Furthermore, I must admit that I find it a little difficult to see that investing in a privately held Warhol that is not part of a collection and is not meant for public display does anything good for the art world. It doesn’t benefit the art ecosystem or supports any living artists or galleries or art institutions like the museums. It is strictly a case of financial investment and the fact that the underlying asset is a painting and not a building or barrels of oil or company shares doesn’t make any difference. Some may argue that if you are investing in Warhol security tokens and not in tokens backed by oil you might be encouraged to start engaging with art and the art world. But so far, there is no evidence that this is the case and it is not clear to me why we would ever see such a connection.

Masterworks’ key argument for investing in art tokens is that “since 2000, ‘blue-chip’ artwork has outperformed the S&P 500 by over 250% according to Artprice.” That might be correct if we believe in the calculations of Artprice – though I am not suggesting that they are incorrect – and if we dare to trust a to some extent manipulated art market. I will stand by my rule of thumb and say that you indeed increase your chances of making a good investment if you are buying the very best and in many cases most expensive works on the market, but even then, investing in art is still a high-risk investment.

When it comes to tokenization of art and fractional ownership and democratising of art investments, I acknowledge that it might be a good investment from a financial perspective, but there are indeed no guarantees. Aside from that, I find it difficult to understand why it would be attractive to own a piece of a Warhol painting if I have no physical access to the work, if I cannot hang it in my apartment and enjoy living together with it.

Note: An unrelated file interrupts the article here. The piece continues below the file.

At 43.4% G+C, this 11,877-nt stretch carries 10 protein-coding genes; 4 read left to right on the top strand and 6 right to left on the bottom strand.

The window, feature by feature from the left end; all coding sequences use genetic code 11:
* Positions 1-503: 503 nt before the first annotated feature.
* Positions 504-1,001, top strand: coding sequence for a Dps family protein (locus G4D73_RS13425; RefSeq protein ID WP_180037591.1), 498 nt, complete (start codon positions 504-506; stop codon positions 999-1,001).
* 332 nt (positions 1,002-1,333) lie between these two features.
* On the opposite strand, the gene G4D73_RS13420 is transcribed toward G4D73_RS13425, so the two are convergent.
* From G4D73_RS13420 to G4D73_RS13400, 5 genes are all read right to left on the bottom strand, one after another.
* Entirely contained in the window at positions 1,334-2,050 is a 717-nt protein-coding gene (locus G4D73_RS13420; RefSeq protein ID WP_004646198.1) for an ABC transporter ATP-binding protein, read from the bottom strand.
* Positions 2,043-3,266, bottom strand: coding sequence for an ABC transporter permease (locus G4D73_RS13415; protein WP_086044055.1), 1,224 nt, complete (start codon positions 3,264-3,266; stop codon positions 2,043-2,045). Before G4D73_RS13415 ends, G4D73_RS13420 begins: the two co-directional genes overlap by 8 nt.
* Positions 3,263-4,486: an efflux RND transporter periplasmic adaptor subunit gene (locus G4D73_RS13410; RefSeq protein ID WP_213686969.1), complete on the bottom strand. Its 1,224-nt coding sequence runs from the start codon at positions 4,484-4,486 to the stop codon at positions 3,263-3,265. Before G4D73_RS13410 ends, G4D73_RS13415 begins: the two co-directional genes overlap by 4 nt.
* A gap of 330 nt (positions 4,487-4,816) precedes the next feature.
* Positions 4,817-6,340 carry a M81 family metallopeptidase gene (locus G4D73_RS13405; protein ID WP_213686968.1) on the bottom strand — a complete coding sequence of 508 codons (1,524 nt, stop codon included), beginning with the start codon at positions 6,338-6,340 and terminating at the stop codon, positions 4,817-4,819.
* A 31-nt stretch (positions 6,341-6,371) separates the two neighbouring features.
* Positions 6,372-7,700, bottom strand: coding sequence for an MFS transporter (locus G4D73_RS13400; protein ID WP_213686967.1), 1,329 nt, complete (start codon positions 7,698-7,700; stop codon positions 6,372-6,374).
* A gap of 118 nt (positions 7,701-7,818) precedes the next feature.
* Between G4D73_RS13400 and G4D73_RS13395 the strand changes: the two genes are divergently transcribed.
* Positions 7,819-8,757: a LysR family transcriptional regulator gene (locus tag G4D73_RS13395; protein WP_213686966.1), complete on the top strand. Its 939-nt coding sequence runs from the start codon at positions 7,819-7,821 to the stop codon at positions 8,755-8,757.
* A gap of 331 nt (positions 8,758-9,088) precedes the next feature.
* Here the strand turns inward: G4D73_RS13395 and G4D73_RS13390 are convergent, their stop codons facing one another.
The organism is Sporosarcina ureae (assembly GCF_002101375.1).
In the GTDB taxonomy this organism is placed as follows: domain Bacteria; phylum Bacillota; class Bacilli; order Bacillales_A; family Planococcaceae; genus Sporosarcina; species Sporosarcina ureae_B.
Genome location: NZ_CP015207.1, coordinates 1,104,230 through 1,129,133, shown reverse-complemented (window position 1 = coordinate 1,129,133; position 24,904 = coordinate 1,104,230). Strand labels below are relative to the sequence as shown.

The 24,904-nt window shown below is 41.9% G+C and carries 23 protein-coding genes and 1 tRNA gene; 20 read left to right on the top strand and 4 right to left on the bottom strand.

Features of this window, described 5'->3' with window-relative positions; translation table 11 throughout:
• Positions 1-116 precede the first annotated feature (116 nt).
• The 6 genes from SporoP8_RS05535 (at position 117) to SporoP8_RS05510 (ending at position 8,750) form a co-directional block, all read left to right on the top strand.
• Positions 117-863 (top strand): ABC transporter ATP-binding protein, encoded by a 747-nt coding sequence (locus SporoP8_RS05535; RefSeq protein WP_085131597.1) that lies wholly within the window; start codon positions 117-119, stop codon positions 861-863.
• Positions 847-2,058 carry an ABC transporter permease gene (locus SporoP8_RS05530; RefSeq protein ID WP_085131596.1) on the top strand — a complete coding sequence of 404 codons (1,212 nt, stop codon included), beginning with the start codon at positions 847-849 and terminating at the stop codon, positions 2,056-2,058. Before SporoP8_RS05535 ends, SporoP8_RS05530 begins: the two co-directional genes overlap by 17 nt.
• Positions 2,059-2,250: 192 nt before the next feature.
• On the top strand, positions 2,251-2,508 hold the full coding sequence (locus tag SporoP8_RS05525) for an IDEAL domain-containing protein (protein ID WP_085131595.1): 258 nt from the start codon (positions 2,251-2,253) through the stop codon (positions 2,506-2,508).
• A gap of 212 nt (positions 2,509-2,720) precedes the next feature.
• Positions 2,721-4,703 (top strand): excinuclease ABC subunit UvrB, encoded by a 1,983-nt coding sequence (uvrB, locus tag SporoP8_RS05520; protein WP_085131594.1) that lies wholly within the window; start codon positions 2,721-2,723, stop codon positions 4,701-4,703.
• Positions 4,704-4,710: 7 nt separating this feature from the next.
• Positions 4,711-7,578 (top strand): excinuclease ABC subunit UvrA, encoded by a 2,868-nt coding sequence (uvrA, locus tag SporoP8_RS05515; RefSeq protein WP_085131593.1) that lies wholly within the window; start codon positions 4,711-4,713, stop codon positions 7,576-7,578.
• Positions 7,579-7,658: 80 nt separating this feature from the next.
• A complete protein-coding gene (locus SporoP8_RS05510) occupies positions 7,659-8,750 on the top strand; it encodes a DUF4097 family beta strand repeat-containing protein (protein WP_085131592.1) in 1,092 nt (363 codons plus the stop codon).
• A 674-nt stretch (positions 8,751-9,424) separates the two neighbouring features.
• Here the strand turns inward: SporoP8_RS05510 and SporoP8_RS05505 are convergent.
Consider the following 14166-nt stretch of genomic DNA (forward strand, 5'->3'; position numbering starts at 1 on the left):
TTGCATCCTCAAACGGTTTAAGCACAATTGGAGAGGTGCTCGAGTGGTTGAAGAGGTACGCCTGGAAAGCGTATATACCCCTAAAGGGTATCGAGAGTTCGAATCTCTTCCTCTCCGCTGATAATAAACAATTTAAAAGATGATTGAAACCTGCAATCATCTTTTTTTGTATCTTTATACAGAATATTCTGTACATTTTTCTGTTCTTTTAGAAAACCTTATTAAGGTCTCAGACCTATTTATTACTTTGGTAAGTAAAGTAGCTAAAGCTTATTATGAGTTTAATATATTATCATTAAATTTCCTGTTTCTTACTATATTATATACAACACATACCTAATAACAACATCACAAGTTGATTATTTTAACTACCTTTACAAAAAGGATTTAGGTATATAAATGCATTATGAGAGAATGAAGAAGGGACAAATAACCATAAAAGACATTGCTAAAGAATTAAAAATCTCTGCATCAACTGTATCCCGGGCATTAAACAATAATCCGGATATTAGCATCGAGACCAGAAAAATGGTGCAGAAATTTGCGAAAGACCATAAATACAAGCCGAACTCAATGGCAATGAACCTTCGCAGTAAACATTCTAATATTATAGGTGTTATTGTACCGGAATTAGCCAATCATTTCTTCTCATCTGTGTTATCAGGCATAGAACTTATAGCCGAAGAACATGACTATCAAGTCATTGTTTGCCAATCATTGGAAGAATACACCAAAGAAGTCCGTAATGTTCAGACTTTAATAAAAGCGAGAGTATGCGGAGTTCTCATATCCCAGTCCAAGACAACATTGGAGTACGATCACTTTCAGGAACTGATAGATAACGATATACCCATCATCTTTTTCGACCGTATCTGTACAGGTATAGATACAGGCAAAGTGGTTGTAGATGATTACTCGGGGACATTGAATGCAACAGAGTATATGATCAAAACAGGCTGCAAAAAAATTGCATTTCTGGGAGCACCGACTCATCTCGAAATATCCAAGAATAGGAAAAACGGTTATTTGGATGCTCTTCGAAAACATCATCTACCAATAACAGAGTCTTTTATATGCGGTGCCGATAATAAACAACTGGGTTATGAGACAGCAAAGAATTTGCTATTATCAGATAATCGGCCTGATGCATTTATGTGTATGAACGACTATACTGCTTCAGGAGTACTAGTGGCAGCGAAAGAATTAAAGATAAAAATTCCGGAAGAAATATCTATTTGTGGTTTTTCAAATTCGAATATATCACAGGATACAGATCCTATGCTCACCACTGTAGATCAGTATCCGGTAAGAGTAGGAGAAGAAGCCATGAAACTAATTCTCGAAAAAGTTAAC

That said, there might be some interesting ways of further innovating the use cases within the area of art and tokenization. And The Tokenizer wants to dig deeper into this in the next articles of this series. Some of the many questions that we would like to shed some light on are:

Could one imagine that in the future museums would have the opportunity to take advantage of tokenization? In today’s art market it is often tough for public museums to find the necessary funds for buying top-quality works for their collections, and the question is whether tokenization could be a possible way forward for such museums? In many countries this would currently not be possible, simply because public museums for instance in Denmark are not allowed to sell a work once they have acquired it, but who knows if a collaboration between an art tokenization company and a museum could result in some creative and mutually beneficial solution?   

Furthermore, how about utilising tokenization for financial support of galleries, of art events and art fairs? We will take a closer look at different possible models for this in a separate article.

Finally, would it be possible to develop a model for tokenization of not just artworks, but of an actual artist and his or her carrier? Could that be a likely future way of supporting – upcoming – artists?[1] 

We will consider these questions in later articles.

Some af the art tokenization platforms are:

[1] In fact, what David Bowie did already in 1997 when he issued the asset-backed securities called Bowie Bonds of revenues of 287 songs was close to what we are talking about here.

The painting illustrating this article: Paul Gauguin, Portrait of a young girl, 1896, Ordrupgaard, Copenhagen.